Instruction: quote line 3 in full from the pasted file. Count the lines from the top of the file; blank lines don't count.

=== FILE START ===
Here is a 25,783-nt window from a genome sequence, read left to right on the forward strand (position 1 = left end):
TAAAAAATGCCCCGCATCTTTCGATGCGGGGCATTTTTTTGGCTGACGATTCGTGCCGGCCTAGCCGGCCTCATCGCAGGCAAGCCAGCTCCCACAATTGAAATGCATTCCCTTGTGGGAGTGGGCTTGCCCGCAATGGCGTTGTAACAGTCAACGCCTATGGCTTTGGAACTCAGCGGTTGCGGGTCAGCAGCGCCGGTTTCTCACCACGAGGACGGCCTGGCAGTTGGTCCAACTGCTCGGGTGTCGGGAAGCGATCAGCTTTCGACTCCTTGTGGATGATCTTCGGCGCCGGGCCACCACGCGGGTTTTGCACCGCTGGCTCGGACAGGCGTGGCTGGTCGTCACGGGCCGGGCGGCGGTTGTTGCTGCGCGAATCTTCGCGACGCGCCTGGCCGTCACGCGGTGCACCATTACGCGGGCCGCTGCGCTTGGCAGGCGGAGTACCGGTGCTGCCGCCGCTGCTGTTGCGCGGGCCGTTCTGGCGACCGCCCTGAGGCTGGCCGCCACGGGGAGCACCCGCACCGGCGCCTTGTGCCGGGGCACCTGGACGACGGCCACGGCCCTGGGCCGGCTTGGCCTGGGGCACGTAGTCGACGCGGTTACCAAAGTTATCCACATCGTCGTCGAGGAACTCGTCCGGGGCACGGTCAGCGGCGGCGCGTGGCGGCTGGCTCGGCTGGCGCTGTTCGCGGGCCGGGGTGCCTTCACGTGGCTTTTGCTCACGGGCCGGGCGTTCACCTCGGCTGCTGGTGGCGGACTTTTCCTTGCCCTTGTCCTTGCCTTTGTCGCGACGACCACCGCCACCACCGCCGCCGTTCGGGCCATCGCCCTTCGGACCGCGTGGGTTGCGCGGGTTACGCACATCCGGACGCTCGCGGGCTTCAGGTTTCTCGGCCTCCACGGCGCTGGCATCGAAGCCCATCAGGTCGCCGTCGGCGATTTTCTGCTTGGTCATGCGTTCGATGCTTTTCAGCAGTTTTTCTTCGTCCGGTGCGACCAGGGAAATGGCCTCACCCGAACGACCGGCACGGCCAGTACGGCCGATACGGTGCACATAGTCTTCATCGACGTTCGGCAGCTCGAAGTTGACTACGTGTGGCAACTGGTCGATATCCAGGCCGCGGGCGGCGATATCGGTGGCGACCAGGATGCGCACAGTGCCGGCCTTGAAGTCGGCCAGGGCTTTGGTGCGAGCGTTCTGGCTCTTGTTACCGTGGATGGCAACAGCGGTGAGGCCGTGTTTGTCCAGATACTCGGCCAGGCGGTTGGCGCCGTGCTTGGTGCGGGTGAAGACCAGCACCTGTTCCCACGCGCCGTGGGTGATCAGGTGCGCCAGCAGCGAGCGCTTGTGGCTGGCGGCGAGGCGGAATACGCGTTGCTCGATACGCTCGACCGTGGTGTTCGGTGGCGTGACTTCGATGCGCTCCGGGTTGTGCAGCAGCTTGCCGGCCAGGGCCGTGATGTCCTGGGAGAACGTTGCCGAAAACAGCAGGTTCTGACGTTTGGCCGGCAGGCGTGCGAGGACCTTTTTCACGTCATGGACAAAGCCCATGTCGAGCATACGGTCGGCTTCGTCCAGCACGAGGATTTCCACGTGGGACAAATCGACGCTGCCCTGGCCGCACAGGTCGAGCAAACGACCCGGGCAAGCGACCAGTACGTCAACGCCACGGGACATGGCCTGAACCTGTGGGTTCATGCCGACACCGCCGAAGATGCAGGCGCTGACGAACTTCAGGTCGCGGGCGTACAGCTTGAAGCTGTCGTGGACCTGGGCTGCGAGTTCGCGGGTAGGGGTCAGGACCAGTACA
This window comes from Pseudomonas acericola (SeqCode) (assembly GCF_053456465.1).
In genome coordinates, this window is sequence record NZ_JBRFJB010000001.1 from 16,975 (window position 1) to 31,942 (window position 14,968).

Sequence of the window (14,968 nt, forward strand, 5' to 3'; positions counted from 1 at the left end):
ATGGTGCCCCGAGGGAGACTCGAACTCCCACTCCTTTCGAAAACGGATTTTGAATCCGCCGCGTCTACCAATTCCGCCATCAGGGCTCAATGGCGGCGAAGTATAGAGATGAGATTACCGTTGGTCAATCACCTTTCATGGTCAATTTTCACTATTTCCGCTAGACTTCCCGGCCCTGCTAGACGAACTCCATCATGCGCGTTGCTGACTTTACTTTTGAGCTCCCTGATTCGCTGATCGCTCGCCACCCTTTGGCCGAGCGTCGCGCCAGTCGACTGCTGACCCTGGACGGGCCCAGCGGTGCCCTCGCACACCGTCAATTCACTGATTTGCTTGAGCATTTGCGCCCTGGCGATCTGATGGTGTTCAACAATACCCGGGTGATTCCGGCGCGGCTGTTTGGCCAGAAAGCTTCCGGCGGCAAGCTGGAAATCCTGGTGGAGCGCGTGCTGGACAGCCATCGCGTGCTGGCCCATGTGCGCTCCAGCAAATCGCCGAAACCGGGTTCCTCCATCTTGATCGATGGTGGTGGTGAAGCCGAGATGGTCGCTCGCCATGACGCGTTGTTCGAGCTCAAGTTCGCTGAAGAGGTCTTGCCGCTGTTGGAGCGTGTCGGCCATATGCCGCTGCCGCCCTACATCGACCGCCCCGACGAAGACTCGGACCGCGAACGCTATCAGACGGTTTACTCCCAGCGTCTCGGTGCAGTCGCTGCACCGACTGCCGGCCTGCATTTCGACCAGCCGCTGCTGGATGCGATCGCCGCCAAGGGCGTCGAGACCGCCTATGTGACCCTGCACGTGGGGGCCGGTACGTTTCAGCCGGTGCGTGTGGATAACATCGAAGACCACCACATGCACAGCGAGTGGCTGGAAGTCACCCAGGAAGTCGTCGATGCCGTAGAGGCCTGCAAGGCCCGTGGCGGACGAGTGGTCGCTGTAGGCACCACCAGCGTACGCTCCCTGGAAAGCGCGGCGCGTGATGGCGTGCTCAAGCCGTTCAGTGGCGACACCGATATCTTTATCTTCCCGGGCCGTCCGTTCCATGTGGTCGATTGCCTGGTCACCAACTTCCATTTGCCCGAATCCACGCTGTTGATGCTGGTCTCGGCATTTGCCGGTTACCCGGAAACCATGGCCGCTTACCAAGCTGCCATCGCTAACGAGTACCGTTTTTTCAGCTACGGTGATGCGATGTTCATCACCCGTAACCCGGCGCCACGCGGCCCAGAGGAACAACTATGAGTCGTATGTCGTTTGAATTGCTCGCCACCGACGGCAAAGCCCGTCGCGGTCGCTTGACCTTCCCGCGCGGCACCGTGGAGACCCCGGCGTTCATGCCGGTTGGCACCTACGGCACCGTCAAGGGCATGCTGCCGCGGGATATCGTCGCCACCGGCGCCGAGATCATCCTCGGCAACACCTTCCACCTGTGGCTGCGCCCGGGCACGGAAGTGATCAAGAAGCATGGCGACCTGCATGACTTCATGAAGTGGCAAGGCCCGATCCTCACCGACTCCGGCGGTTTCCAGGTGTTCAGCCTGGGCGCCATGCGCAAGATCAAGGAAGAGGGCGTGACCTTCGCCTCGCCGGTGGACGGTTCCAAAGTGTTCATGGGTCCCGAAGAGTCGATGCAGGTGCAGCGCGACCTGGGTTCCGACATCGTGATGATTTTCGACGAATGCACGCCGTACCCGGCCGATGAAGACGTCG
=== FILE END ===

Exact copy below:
This window comes from Pseudomonas acericola (SeqCode) (assembly GCF_053456465.1).